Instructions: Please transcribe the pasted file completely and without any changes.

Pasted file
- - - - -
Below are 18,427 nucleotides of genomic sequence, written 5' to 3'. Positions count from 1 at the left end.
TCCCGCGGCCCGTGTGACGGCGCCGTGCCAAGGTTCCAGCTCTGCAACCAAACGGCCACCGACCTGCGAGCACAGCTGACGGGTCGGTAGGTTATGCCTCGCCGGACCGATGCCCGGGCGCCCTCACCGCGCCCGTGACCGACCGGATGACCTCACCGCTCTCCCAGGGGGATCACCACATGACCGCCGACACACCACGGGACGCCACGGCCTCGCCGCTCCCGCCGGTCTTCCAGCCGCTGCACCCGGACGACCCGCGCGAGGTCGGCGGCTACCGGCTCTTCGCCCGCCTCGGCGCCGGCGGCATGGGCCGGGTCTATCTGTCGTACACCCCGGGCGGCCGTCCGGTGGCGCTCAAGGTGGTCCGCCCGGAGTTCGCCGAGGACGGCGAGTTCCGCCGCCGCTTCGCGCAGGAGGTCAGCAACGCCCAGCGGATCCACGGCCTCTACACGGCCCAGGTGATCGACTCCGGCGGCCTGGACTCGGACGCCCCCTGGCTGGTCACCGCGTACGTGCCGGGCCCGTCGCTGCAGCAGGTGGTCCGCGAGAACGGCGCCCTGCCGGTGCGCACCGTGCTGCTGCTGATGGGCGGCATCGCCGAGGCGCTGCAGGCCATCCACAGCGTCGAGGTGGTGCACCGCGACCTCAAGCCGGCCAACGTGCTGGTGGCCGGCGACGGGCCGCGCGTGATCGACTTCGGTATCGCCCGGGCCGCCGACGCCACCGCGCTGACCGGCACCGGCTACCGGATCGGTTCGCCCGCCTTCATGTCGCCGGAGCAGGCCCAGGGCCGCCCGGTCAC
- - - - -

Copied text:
Below are 18,427 nucleotides of genomic sequence, written 5' to 3'. Positions count from 1 at the left end.
TCCCGCGGCCCGTGTGACGGCGCCGTGCCAAGGTTCCAGCTCTGCAACCAAACGGCCACCGACCTGCGAGCACAGCTGACGGGTCGGTAGGTTATGCCTCGCCGGACCGATGCCCGGGCGCCCTCACCGCGCCCGTGACCGACCGGATGACCTCACCGCTCTCCCAGGGGGATCACCACATGACCGCCGACACACCACGGGACGCCACGGCCTCGCCGCTCCCGCCGGTCTTCCAGCCGCTGCACCCGGACGACCCGCGCGAGGTCGGCGGCTACCGGCTCTTCGCCCGCCTCGGCGCCGGCGGCATGGGCCGGGTCTATCTGTCGTACACCCCGGGCGGCCGTCCGGTGGCGCTCAAGGTGGTCCGCCCGGAGTTCGCCGAGGACGGCGAGTTCCGCCGCCGCTTCGCGCAGGAGGTCAGCAACGCCCAGCGGATCCACGGCCTCTACACGGCCCAGGTGATCGACTCCGGCGGCCTGGACTCGGACGCCCCCTGGCTGGTCACCGCGTACGTGCCGGGCCCGTCGCTGCAGCAGGTGGTCCGCGAGAACGGCGCCCTGCCGGTGCGCACCGTGCTGCTGCTGATGGGCGGCATCGCCGAGGCGCTGCAGGCCATCCACAGCGTCGAGGTGGTGCACCGCGACCTCAAGCCGGCCAACGTGCTGGTGGCCGGCGACGGGCCGCGCGTGATCGACTTCGGTATCGCCCGGGCCGCCGACGCCACCGCGCTGACCGGCACCGGCTACCGGATCGGTTCGCCCGCCTTCATGTCGCCGGAGCAGGCCCAGGGCCGCCCGGTCAC